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Empowering Our Communities To Redesign

ZWE’s response to public consultation on Chemicals, Products and Waste

Recycling Toxic Solvents” by Public.Resources.Org is licensed under CC BY 2.0

In the frame of the policy discussions to transition towards a circular economy, the European Commission intends to produce a Communication on the interface of Chemicals, Products and Waste legislation. This should analyse and prepare policy options on how to address the interface of chemicals, products and waste legislation, including how to reduce the presence and improve the tracking of chemicals of concern in products.

ZWE has responded to the public consultation as it reads:

 

Zero Waste Europe (ZWE) welcomes the opportunity to contribute to the stakeholder consultation of the European Commission’s work on the analysis of the interface between chemicals, products and waste legislation and identification of policy options.

From ZWE’s point of view, in this interface between the chemicals, products and waste regimes, several elements are needed to be addressed:

  1. Firstly, a qualitative prevention of hazardous chemicals from entering the material cycle. The development of non-toxic material cycles was already included as an objective of the 7th EAP and this is clearly needed both to transition to a non-toxic environment and to secure a circular economy in which high quality and clean materials can keep circulating. For that matter, and following the position of the European Parliament on the Waste Directive, the European Commission is urged to present a legislative proposal on waste prevention that also drives qualitative prevention of waste.
  2. The lack of sufficient information available for recyclers and waste operators on the toxicity of wastes, which brings in potential risks all along the value chain: including the employees of the recycling industries and the consumers of products with secondary raw materials who may be exposed to substances of concern or of very high concern without knowing it. The problems associated with the lack of traceability are further increased in the case of those materials being recycled outside of the EU, often in sub-standard conditions. An example of this was highlighted by IPEN who alerted that toxic flame retardant coming from recycled plastics was found in toys in the EU, giving an evidence of the total lack of traceability of materials.
  3. The need for Member States to have an easy way to meet European targets on recycling comes at the cost of less transparent calculation methods which bring in a lack of traceability of waste. This insufficient traceability is often translated into the recycling of European wastes containing toxic substances and the re-introduction of these secondary raw materials back in Europe’s economy without due information of the presence of these substances. A divergence between European standards and international ones does not only prevent a level-playing field between European and foreign operators but it is a real threat to Europe’s transition towards a circular economy. Two main solutions appear to this: on the one hand, the calculation method on recycling needs to get as close as possible to the actual recycling (thus closer to the balance of mass), so as to improve the traceability of the management of waste. On the other hand, the Basel, Stockholm and Rotterdam conventions should level up the criteria, so as to avoid the re-introduction of toxic substances into the economy through sub-standard recycling in countries of the South, in line with the point expressed above.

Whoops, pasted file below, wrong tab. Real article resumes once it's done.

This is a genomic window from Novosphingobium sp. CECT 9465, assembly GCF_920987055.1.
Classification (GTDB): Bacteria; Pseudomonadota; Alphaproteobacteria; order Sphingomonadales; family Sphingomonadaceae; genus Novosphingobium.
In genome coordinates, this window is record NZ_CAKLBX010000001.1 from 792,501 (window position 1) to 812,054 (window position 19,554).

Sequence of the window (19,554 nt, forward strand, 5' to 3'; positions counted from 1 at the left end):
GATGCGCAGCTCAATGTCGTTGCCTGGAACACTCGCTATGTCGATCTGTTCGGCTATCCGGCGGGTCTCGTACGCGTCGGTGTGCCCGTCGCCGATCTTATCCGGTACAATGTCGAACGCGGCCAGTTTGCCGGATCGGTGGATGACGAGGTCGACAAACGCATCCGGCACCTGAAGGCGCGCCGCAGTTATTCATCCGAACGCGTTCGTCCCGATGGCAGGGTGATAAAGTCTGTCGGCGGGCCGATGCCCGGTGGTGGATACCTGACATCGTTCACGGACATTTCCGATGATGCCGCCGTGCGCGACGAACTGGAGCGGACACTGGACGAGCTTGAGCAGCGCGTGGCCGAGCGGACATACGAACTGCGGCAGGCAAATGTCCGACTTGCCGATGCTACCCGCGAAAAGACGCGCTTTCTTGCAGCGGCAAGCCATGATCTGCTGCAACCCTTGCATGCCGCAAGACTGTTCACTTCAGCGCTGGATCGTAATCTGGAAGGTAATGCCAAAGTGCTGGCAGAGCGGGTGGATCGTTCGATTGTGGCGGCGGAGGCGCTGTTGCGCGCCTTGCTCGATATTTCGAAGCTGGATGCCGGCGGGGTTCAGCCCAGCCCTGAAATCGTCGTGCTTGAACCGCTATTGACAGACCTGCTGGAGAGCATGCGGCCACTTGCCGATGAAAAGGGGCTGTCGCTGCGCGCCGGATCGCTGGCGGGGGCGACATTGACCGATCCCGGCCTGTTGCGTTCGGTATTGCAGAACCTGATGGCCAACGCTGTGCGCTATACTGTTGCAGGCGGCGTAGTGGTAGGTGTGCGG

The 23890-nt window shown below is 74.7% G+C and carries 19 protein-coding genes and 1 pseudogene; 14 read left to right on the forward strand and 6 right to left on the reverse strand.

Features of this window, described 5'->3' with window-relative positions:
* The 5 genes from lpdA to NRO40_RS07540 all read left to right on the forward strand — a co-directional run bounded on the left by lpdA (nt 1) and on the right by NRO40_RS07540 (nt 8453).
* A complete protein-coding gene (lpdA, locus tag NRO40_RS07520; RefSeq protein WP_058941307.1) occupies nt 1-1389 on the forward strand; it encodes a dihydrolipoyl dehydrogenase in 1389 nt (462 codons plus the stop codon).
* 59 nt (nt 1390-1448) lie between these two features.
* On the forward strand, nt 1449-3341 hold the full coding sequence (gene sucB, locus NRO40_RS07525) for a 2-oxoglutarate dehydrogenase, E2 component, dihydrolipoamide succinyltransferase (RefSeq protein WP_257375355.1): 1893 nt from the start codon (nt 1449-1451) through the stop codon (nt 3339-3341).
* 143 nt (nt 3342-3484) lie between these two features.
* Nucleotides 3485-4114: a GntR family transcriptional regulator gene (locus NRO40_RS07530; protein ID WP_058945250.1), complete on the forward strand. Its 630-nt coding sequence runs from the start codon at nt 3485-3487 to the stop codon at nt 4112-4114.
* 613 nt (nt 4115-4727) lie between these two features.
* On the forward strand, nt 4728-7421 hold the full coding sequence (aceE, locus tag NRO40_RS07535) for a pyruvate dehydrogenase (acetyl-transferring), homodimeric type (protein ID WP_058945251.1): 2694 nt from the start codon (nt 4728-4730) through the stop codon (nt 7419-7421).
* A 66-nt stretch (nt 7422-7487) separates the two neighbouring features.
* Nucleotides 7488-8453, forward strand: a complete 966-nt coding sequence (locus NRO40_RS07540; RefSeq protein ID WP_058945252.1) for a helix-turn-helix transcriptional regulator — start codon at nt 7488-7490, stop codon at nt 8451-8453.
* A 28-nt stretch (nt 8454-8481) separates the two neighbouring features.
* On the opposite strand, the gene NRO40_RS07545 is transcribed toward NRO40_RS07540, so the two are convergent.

In order to improve the rules included on these conventions, the EU’s role needs to be significantly improved, so as to avoid the double standard role the EU has played in the past, by which the EU was promoting the recycling of toxic substances in countries in the South. In case a level-playing field is not finally reached through these conventions (next one in 2019), the European Union should set clear rules guaranteeing that the import of secondary raw materials or products with secondary raw materials does not contain toxic substances.

  1. Additionally, this communication should acknowledge the need to ensure that the legal framework is not less protective of human health and the environment when products are made of recovered materials. This means notably requiring appropriate decontamination of waste before it can be recovered and avoiding restrictions of hazardous chemicals that are less protective when applied to recovered materials.
  2. Lastly, the lack of clearer rules for circular design of products and packaging hampers Europe’s transition to both a circular economy and a non-toxic environment. In this regard, the European Commission should complement the legislative proposal on Waste with guidance on how to modulate EPR fees to disincentive the use of toxic and potentially toxic substances. Additionally, in line with the European Parliament’s position on the Packaging and Packaging Waste Directive, the European Commission should update the essential requirements for packaging, so as to make sure that packaging put in the European market is free from toxic substances. Similarly, the European Commission is urged to accomplish the Communication ‘Closing the loop – An EU action plan for the Circular Economy’ and “promote the (…) recyclability of products by developing product requirements relevant to the circular economy in its future work under the Ecodesign Directive”. These product requirements should contain clear rules against toxic substances hampering the circularity of materials.

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